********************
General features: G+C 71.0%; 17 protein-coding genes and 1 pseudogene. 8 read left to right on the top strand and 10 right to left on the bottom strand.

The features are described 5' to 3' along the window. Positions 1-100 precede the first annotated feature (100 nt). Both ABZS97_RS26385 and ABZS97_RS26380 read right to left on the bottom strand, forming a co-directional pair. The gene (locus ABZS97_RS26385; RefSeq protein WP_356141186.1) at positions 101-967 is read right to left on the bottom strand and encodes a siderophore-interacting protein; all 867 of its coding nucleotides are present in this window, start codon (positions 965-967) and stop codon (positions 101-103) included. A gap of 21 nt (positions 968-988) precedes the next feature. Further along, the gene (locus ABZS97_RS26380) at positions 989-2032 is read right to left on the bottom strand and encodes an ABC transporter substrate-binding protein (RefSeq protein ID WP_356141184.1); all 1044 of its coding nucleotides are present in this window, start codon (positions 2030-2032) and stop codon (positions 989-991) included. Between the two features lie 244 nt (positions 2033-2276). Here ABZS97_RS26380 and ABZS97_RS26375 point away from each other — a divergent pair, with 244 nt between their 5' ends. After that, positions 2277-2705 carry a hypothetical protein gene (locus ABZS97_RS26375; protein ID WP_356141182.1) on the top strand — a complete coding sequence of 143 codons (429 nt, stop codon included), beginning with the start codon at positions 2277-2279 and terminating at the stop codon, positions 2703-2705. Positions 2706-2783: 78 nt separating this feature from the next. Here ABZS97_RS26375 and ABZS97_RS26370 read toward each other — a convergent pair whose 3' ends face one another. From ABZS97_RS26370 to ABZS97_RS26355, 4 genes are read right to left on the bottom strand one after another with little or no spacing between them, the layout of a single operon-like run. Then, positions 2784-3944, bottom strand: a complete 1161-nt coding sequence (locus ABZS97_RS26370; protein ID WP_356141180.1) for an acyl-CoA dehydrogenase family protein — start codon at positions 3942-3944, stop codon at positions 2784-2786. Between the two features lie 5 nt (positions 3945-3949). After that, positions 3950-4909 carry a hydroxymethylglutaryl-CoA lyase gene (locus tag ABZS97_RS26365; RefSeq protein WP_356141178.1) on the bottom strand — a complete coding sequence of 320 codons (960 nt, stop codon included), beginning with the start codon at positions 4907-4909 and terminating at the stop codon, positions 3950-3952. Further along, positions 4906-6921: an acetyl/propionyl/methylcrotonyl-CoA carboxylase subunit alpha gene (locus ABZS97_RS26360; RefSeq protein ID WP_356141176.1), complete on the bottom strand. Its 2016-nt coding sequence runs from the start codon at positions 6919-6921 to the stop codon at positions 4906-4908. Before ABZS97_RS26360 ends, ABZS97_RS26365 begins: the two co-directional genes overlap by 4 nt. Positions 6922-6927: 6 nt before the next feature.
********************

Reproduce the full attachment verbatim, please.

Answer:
General features: G+C 71.0%; 17 protein-coding genes and 1 pseudogene. 8 read left to right on the top strand and 10 right to left on the bottom strand.

The features are described 5' to 3' along the window. Positions 1-100 precede the first annotated feature (100 nt). Both ABZS97_RS26385 and ABZS97_RS26380 read right to left on the bottom strand, forming a co-directional pair. The gene (locus ABZS97_RS26385; RefSeq protein WP_356141186.1) at positions 101-967 is read right to left on the bottom strand and encodes a siderophore-interacting protein; all 867 of its coding nucleotides are present in this window, start codon (positions 965-967) and stop codon (positions 101-103) included. A gap of 21 nt (positions 968-988) precedes the next feature. Further along, the gene (locus ABZS97_RS26380) at positions 989-2032 is read right to left on the bottom strand and encodes an ABC transporter substrate-binding protein (RefSeq protein ID WP_356141184.1); all 1044 of its coding nucleotides are present in this window, start codon (positions 2030-2032) and stop codon (positions 989-991) included. Between the two features lie 244 nt (positions 2033-2276). Here ABZS97_RS26380 and ABZS97_RS26375 point away from each other — a divergent pair, with 244 nt between their 5' ends. After that, positions 2277-2705 carry a hypothetical protein gene (locus ABZS97_RS26375; protein ID WP_356141182.1) on the top strand — a complete coding sequence of 143 codons (429 nt, stop codon included), beginning with the start codon at positions 2277-2279 and terminating at the stop codon, positions 2703-2705. Positions 2706-2783: 78 nt separating this feature from the next. Here ABZS97_RS26375 and ABZS97_RS26370 read toward each other — a convergent pair whose 3' ends face one another. From ABZS97_RS26370 to ABZS97_RS26355, 4 genes are read right to left on the bottom strand one after another with little or no spacing between them, the layout of a single operon-like run. Then, positions 2784-3944, bottom strand: a complete 1161-nt coding sequence (locus ABZS97_RS26370; protein ID WP_356141180.1) for an acyl-CoA dehydrogenase family protein — start codon at positions 3942-3944, stop codon at positions 2784-2786. Between the two features lie 5 nt (positions 3945-3949). After that, positions 3950-4909 carry a hydroxymethylglutaryl-CoA lyase gene (locus tag ABZS97_RS26365; RefSeq protein WP_356141178.1) on the bottom strand — a complete coding sequence of 320 codons (960 nt, stop codon included), beginning with the start codon at positions 4907-4909 and terminating at the stop codon, positions 3950-3952. Further along, positions 4906-6921: an acetyl/propionyl/methylcrotonyl-CoA carboxylase subunit alpha gene (locus ABZS97_RS26360; RefSeq protein ID WP_356141176.1), complete on the bottom strand. Its 2016-nt coding sequence runs from the start codon at positions 6919-6921 to the stop codon at positions 4906-4908. Before ABZS97_RS26360 ends, ABZS97_RS26365 begins: the two co-directional genes overlap by 4 nt. Positions 6922-6927: 6 nt before the next feature.